Rembrandt van Rijn has come to Chicago, bringing old friends along
-- The Three Crosses, The Hundred Guilder Print,
The Goldweighers Field and (of course) Saskia.
Give 30 minutes to Rembrandt, and witness tremendous events and see
envy, pride, cunning, disapproval, love, indifference, lust, and much,
"Rembrandts Journey: Painter, Draftsman, Etcher," an exhibition of 153 prints, 33 drawings, 20 paintings and seven copper etching plates, is on view at the Art Institute of Chicago, Feb. 14-May 9, 2004. Basically a print show, the exhibition presents printmaking, drawing and painting as intertwined or parallel developments. Rembrandts Journey is roughly chronological, organized around the themes to which the artist returned repeatedly with fresh insights and interpretations: Biblical illustration, portraiture and self-portraiture, daily life, landscape and the nude. We watch Rembrandts narrative and technical achievements advance together.
Like many artists before him, Rembrandt
uses the Bible as a source. Medieval and Renaissance painters attempt
to evoke intense religious feeling, but Rembrandt wants to tell a
convincing story. Even in his grandest scenes, we find people who
are indifferent to the central action, antagonistic, or simply asleep.
Dogs scratch themselves and children play in the Messiahs presence.
Rembrandts people have dumpy bodies and live in decrepit surroundings.
There is little of the heroic in Rembrandt. He speaks to our age.
Christ Crucified between the Two Thieves ("The Three Crosses")
depicts one of the most transcendent events in history. We see Christ on the cross
at the center and Roman soldiers, his executioners, just to his left.
Most ride slowly off having finished their days work, but one suddenly
understands who Christ is and kneels in awe at the foot of the cross.
Others departing the scene look like crowds leaving a theater, but
mixed among them are Christs devastated followers. Beneath the cross
to the right are the Virgin Mary, Mary Magdalen and apostles, who
grieve in different ways. They cling to each other, gesture helplessly
and cover their faces to blot out the awful scene. A dog, which understands
only that something is terribly wrong, barks and races off.
We recognize Rembrandts people from our own lives and images weve
seen of wars, floods, fires and other disasters. Times may change
but human nature remains constant, and no other artist is better at
depicting emotion through body language. Rembrandt brings people to
life through his rendering of feet, knees, heads and hands. In
Jacob Caressing Benjamin, for example, the patriarch is quietly
delighted with the little boy who stands between his knees. Holding
a fruit in his hand that he probably wheedled from Jacob, Benjamin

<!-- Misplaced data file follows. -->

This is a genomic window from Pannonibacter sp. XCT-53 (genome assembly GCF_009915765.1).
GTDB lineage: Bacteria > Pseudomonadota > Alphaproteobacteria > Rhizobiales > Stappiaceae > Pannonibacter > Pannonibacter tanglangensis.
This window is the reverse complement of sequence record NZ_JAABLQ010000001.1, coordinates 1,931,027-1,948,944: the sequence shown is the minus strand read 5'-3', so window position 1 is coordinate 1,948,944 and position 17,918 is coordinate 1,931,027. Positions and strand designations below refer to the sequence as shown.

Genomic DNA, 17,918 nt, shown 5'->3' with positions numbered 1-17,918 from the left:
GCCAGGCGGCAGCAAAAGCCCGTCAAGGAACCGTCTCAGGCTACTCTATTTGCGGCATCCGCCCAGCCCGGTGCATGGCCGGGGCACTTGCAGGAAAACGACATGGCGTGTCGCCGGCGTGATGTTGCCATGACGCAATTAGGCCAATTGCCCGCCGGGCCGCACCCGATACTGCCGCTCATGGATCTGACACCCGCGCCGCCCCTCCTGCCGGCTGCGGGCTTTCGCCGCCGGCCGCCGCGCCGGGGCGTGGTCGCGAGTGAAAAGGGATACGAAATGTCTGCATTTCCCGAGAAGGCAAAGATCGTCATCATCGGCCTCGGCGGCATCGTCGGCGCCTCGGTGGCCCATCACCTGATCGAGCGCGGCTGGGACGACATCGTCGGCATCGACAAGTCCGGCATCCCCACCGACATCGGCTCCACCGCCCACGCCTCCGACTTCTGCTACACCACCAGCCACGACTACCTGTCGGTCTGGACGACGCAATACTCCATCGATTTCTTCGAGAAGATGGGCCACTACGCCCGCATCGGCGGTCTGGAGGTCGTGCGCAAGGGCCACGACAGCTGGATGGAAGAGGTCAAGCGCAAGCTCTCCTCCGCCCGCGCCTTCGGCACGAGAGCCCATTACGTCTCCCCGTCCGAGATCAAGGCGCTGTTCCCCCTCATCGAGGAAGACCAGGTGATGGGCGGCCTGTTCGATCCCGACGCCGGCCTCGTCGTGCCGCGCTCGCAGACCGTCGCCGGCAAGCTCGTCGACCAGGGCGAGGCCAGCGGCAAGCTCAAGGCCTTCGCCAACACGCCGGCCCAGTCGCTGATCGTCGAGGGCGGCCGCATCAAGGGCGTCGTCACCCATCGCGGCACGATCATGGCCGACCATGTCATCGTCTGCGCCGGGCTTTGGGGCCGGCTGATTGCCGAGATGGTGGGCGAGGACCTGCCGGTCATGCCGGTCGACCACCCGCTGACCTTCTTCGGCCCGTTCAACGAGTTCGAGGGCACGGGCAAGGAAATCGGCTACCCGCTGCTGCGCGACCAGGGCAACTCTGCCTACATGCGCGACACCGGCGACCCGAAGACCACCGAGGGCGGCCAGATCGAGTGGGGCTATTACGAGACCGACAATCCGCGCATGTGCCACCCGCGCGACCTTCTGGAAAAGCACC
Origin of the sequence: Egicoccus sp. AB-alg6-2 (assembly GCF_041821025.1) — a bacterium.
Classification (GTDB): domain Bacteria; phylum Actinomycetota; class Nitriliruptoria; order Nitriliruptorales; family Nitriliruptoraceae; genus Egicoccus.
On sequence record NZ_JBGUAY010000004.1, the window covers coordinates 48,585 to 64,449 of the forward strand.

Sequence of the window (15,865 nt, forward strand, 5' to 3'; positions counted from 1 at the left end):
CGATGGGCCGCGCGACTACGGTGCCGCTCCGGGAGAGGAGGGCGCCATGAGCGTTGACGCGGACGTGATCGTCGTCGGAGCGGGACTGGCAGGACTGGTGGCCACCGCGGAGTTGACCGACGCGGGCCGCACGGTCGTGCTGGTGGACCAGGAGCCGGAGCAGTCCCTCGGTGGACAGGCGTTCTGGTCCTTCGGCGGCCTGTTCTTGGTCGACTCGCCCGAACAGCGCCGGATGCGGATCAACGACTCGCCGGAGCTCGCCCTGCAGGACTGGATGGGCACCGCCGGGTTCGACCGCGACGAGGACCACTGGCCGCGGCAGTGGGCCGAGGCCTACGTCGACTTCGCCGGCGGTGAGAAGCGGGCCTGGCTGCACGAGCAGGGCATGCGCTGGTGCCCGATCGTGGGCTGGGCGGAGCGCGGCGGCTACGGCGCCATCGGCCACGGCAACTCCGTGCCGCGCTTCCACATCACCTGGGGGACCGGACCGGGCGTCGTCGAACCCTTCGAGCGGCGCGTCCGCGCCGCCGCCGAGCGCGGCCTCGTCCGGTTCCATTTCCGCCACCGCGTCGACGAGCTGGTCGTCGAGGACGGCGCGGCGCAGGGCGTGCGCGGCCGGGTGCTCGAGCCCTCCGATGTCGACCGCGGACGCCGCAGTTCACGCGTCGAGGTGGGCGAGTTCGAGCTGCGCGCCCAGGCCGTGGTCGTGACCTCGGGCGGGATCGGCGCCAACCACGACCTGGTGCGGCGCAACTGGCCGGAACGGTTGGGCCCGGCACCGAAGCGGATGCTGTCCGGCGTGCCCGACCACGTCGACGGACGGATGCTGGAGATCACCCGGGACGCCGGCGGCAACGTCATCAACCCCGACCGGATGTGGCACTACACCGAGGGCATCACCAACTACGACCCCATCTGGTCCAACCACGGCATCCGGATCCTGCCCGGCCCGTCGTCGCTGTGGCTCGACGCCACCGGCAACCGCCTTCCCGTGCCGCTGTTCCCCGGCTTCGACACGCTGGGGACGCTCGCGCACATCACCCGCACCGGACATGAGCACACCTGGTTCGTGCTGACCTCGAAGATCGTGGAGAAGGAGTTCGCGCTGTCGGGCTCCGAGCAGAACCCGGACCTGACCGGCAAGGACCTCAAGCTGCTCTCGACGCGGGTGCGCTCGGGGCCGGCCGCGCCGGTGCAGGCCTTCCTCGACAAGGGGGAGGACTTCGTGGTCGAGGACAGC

cannot keep still and stands with one foot atop the other as he chatters
happily away. Jacobs hand and Benjamins feet animate this image.
Christ Preaching ("The Hundred Guilder Print") is one of
the great masterpieces of art history. Christ stands somewhat to the
left of center on an elevation with one hand raised in blessing and
the other gesturing. A slow-moving crowd of the lowly and afflicted
enters through a gateway at the right and struggles toward Christ.
One poor wretch is carried in a wheelbarrow and several people have
the vacant look of the starving or very ill. On the left is a much
more prosperous bunch -- a dandified young man whom Christ looks past,
and the Pharisees, Christs enemies, whose feelings range from apathy
to hostility. All of the more than 30 figures in The Hundred
Guilder Print reveals themselves through the way they sit, stand,
and move. Every one is completely human. Every one is completely alive.
Portraits and Landscapes
In Self-Portrait with Saskia the handsomely costumed artist
sits at a desk, drawing pencil in hand, looking straight at the viewer.
Saskia, seated behind him and to his left, also gazes out. Solemn
and jowly, Saskia is no beauty, but Rembrandt makes her seem electric
in this and other portraits. She is his wife and we see her as he
The Artist in His Studio, an early painting, shows an artist
facing the void. A young painter (maybe Rembrandt, maybe not), fully
dressed for a day of work, stands in a shadowy corner of his studio
looking uncertainly at a panel on an easel. Perspective makes the
panel seem larger than the artist and light makes it the paintings
focal point. What is painted on that panel? Only the artist knows
what he will put there.
The Landscape with Three Trees probably originated on one
of Rembrandts country jaunts outside of Amsterdam. We see the flat
Dutch landscape beneath a lowering sky, which occupies almost two-thirds
of the image. There is a rain shower at far left, thunderclouds across
the top, and wind bending the trees. The clouds cast a shadow on the
ground, but where they have cleared away, a gray brightness illuminates
the three trees from behind. People are all over this landscape --
a fisherman by the stream, lovers communing in the bushes, and a carriage
in the distance with a man walking behind. Far away we see fields,
houses, a windmill and church towers. To make this print, Rembrandt
combined etching, drypoint and engraving. He learned each technique
separately and then found ways to employ them together.
"Rembrandts Journey" will probably be down before most people read this. It was shown earlier at the Museum of Fine Arts, Boston. Fortunately, Clifford S. Ackley, who organized the exhibition, has written (with others) a most excellent catalogue, which describes each work in detail and describes the artists technique. Its not very often that we read a book of 300-plus pages without finding a single superfluous word, phrase out of place, or imprecision of any kind. Excellent as it is, Ackleys catalogue only serves to bring us closer to Rembrandt, whose art will speak as long as there is a human race.